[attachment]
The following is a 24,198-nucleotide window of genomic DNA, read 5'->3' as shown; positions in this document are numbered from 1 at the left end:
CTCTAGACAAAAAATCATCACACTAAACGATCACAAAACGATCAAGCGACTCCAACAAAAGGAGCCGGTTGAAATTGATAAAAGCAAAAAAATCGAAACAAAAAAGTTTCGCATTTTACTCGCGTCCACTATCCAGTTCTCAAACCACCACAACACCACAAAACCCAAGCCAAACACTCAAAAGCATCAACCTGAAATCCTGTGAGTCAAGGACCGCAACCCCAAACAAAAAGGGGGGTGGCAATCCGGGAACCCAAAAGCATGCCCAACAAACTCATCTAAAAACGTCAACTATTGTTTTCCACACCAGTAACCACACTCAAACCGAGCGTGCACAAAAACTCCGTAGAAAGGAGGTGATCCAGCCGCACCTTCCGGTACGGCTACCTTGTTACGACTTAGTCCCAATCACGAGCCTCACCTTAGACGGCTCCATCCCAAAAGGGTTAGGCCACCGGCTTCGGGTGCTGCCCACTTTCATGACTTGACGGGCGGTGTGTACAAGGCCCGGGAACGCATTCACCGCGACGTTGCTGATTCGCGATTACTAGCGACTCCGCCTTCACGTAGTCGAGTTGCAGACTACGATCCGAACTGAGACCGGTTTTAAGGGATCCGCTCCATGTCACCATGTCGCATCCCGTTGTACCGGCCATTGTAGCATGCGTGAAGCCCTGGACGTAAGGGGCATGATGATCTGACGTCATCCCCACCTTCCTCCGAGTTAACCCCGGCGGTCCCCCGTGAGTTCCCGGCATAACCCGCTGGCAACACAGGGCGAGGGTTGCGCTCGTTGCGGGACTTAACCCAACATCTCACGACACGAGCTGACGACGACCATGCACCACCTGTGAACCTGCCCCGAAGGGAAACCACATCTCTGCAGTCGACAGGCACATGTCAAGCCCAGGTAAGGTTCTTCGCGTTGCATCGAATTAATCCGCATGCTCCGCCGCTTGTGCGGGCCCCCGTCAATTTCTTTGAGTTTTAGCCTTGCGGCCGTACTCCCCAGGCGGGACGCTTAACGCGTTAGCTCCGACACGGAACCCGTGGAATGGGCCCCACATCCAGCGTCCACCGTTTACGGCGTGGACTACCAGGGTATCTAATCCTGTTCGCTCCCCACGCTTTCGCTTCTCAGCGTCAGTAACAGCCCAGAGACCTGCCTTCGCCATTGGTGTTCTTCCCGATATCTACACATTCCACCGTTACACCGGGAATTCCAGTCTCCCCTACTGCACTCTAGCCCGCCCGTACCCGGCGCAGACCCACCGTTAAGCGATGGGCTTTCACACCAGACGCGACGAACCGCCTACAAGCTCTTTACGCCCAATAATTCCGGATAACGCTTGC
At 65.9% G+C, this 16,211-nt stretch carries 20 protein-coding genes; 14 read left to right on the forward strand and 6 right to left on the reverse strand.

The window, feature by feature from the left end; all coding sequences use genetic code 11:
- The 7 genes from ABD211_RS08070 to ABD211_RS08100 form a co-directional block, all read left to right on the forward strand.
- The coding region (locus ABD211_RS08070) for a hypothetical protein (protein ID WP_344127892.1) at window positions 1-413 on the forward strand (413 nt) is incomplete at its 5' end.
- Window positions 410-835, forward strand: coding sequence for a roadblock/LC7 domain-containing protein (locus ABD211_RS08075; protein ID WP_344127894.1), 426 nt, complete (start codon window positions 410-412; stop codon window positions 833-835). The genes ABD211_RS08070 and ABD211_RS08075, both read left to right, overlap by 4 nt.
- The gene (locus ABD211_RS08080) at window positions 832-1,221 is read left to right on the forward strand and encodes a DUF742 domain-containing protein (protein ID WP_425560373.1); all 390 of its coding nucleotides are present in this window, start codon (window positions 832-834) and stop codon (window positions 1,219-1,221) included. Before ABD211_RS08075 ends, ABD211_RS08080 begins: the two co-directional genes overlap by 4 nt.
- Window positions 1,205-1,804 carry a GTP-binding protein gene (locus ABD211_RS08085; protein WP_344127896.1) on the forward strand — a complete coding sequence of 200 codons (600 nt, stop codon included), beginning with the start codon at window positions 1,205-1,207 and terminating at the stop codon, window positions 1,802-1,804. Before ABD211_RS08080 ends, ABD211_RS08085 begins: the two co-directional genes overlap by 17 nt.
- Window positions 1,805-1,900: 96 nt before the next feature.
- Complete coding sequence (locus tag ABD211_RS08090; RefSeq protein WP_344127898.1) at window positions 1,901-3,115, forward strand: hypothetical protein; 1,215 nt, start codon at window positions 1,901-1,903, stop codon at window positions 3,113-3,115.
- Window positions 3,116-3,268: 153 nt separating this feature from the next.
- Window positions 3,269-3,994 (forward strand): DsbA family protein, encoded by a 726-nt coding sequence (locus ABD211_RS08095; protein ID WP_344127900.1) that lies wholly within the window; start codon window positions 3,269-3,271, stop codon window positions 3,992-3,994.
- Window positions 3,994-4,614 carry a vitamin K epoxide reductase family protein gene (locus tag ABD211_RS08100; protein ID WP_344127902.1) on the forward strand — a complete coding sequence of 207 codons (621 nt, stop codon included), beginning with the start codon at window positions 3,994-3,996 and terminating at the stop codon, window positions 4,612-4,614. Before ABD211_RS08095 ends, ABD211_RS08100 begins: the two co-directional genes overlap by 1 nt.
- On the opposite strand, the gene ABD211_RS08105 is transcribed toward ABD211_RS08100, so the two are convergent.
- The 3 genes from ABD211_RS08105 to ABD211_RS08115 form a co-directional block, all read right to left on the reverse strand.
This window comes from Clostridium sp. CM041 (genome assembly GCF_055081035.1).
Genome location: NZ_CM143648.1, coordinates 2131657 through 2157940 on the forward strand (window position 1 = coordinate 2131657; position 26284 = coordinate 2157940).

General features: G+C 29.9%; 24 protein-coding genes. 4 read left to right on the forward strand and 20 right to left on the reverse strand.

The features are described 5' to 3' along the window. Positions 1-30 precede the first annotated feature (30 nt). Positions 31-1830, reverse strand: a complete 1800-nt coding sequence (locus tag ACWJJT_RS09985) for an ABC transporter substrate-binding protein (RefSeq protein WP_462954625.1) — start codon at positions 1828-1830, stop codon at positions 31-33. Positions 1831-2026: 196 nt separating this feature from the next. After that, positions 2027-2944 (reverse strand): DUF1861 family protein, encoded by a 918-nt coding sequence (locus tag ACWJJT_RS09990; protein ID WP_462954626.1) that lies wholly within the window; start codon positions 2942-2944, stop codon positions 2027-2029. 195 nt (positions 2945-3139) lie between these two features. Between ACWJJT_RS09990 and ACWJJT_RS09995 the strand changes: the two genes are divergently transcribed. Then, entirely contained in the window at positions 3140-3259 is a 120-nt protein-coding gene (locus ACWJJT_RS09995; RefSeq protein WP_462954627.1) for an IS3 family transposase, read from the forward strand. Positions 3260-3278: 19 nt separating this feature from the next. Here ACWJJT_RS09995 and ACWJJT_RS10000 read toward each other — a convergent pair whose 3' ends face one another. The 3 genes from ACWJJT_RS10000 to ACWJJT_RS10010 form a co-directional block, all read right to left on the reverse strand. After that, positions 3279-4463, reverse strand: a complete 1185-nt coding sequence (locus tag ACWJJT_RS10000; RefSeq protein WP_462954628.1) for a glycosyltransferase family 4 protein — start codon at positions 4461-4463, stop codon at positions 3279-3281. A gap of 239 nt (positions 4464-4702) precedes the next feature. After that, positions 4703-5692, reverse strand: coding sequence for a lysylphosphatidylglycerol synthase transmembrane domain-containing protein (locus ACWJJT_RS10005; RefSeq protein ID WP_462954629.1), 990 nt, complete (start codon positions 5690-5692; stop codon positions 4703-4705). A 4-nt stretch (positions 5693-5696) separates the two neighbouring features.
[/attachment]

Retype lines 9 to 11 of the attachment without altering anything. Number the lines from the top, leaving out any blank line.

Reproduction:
- Window positions 1,205-1,804 carry a GTP-binding protein gene (locus ABD211_RS08085; protein WP_344127896.1) on the forward strand — a complete coding sequence of 200 codons (600 nt, stop codon included), beginning with the start codon at window positions 1,205-1,207 and terminating at the stop codon, window positions 1,802-1,804. Before ABD211_RS08080 ends, ABD211_RS08085 begins: the two co-directional genes overlap by 17 nt.
- Window positions 1,805-1,900: 96 nt before the next feature.
- Complete coding sequence (locus tag ABD211_RS08090; RefSeq protein WP_344127898.1) at window positions 1,901-3,115, forward strand: hypothetical protein; 1,215 nt, start codon at window positions 1,901-1,903, stop codon at window positions 3,113-3,115.